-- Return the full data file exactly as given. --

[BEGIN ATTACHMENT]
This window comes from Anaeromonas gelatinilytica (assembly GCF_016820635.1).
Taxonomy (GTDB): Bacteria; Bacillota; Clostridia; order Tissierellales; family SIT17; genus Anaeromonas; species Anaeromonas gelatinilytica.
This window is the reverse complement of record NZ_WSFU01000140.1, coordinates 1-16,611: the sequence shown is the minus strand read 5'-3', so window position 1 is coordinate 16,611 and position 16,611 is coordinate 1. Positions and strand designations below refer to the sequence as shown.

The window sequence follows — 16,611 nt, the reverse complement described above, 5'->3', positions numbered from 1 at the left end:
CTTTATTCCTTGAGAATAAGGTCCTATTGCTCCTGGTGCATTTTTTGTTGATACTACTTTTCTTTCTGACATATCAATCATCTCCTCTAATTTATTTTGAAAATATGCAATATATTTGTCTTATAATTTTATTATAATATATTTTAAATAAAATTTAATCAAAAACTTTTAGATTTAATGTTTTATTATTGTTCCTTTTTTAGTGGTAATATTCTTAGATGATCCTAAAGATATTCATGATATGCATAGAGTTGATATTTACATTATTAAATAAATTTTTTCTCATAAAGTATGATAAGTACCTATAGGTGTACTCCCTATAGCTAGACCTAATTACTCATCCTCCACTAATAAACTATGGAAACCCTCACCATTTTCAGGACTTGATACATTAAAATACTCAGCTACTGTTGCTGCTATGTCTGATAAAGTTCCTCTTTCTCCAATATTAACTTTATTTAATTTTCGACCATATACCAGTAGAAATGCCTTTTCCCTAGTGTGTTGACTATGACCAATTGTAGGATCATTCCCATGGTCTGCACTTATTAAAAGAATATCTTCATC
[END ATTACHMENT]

This window comes from Anaeromonas gelatinilytica (assembly GCF_016820635.1).
Taxonomy (GTDB): Bacteria; Bacillota; Clostridia; order Tissierellales; family SIT17; genus Anaeromonas; species Anaeromonas gelatinilytica.
This window is the reverse complement of record NZ_WSFU01000140.1, coordinates 1-16,611: the sequence shown is the minus strand read 5'-3', so window position 1 is coordinate 16,611 and position 16,611 is coordinate 1. Positions and strand designations below refer to the sequence as shown.

The window sequence follows — 16,611 nt, the reverse complement described above, 5'->3', positions numbered from 1 at the left end:
CTTTATTCCTTGAGAATAAGGTCCTATTGCTCCTGGTGCATTTTTTGTTGATACTACTTTTCTTTCTGACATATCAATCATCTCCTCTAATTTATTTTGAAAATATGCAATATATTTGTCTTATAATTTTATTATAATATATTTTAAATAAAATTTAATCAAAAACTTTTAGATTTAATGTTTTATTATTGTTCCTTTTTTAGTGGTAATATTCTTAGATGATCCTAAAGATATTCATGATATGCATAGAGTTGATATTTACATTATTAAATAAATTTTTTCTCATAAAGTATGATAAGTACCTATAGGTGTACTCCCTATAGCTAGACCTAATTACTCATCCTCCACTAATAAACTATGGAAACCCTCACCATTTTCAGGACTTGATACATTAAAATACTCAGCTACTGTTGCTGCTATGTCTGATAAAGTTCCTCTTTCTCCAATATTAACTTTATTTAATTTTCGACCATATACCAGTAGAAATGCCTTTTCCCTAGTGTGTTGACTATGACCAATTGTAGGATCATTCCCATGGTCTGCACTTATTAAAAGAATATCTTCATC